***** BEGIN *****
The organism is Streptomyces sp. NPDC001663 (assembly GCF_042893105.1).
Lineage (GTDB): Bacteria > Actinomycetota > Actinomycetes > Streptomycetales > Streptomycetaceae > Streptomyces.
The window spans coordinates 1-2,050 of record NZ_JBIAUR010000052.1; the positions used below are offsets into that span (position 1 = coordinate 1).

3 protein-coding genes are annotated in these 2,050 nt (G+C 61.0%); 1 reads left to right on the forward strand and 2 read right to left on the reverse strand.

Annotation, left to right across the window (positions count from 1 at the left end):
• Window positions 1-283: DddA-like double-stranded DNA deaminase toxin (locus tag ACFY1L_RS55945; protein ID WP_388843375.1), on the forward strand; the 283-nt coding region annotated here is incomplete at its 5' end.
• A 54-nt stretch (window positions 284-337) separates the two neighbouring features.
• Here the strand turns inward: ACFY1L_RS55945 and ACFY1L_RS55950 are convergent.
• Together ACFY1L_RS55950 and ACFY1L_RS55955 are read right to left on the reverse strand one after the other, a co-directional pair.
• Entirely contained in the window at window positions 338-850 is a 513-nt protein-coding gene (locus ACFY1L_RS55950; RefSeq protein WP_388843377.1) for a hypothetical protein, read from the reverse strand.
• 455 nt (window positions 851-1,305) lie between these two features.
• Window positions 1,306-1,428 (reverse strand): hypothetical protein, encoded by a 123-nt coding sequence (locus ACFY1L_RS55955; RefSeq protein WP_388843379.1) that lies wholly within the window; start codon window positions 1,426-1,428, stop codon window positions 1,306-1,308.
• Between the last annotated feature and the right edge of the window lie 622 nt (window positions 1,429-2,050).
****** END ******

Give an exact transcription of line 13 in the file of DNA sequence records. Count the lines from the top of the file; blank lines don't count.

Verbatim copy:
• Between the last annotated feature and the right edge of the window lie 622 nt (window positions 1,429-2,050).